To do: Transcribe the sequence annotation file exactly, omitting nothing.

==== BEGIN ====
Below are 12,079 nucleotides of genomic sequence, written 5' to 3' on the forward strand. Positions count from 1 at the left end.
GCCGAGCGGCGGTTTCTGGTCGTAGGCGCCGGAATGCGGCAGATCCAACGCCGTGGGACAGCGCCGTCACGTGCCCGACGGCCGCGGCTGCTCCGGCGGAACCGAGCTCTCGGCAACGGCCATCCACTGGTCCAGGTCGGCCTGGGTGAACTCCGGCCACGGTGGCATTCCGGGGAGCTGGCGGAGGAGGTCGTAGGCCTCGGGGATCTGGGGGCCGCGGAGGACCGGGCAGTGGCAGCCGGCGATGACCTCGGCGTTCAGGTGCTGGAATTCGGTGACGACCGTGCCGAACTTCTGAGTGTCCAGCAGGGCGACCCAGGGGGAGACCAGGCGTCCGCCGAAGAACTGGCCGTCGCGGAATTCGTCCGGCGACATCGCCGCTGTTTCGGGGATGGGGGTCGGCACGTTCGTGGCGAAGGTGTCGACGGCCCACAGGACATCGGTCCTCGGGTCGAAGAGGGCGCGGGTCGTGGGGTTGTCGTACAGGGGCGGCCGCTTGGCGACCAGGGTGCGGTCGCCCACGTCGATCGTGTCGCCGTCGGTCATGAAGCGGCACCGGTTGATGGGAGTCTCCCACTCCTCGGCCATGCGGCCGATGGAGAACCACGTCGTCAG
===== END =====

Below are 12,079 nucleotides of genomic sequence, written 5' to 3' on the forward strand. Positions count from 1 at the left end.
GCCGAGCGGCGGTTTCTGGTCGTAGGCGCCGGAATGCGGCAGATCCAACGCCGTGGGACAGCGCCGTCACGTGCCCGACGGCCGCGGCTGCTCCGGCGGAACCGAGCTCTCGGCAACGGCCATCCACTGGTCCAGGTCGGCCTGGGTGAACTCCGGCCACGGTGGCATTCCGGGGAGCTGGCGGAGGAGGTCGTAGGCCTCGGGGATCTGGGGGCCGCGGAGGACCGGGCAGTGGCAGCCGGCGATGACCTCGGCGTTCAGGTGCTGGAATTCGGTGACGACCGTGCCGAACTTCTGAGTGTCCAGCAGGGCGACCCAGGGGGAGACCAGGCGTCCGCCGAAGAACTGGCCGTCGCGGAATTCGTCCGGCGACATCGCCGCTGTTTCGGGGATGGGGGTCGGCACGTTCGTGGCGAAGGTGTCGACGGCCCACAGGACATCGGTCCTCGGGTCGAAGAGGGCGCGGGTCGTGGGGTTGTCGTACAGGGGCGGCCGCTTGGCGACCAGGGTGCGGTCGCCCACGTCGATCGTGTCGCCGTCGGTCATGAAGCGGCACCGGTTGATGGGAGTCTCCCACTCCTCGGCCATGCGGCCGATGGAGAACCACGTCGTCAG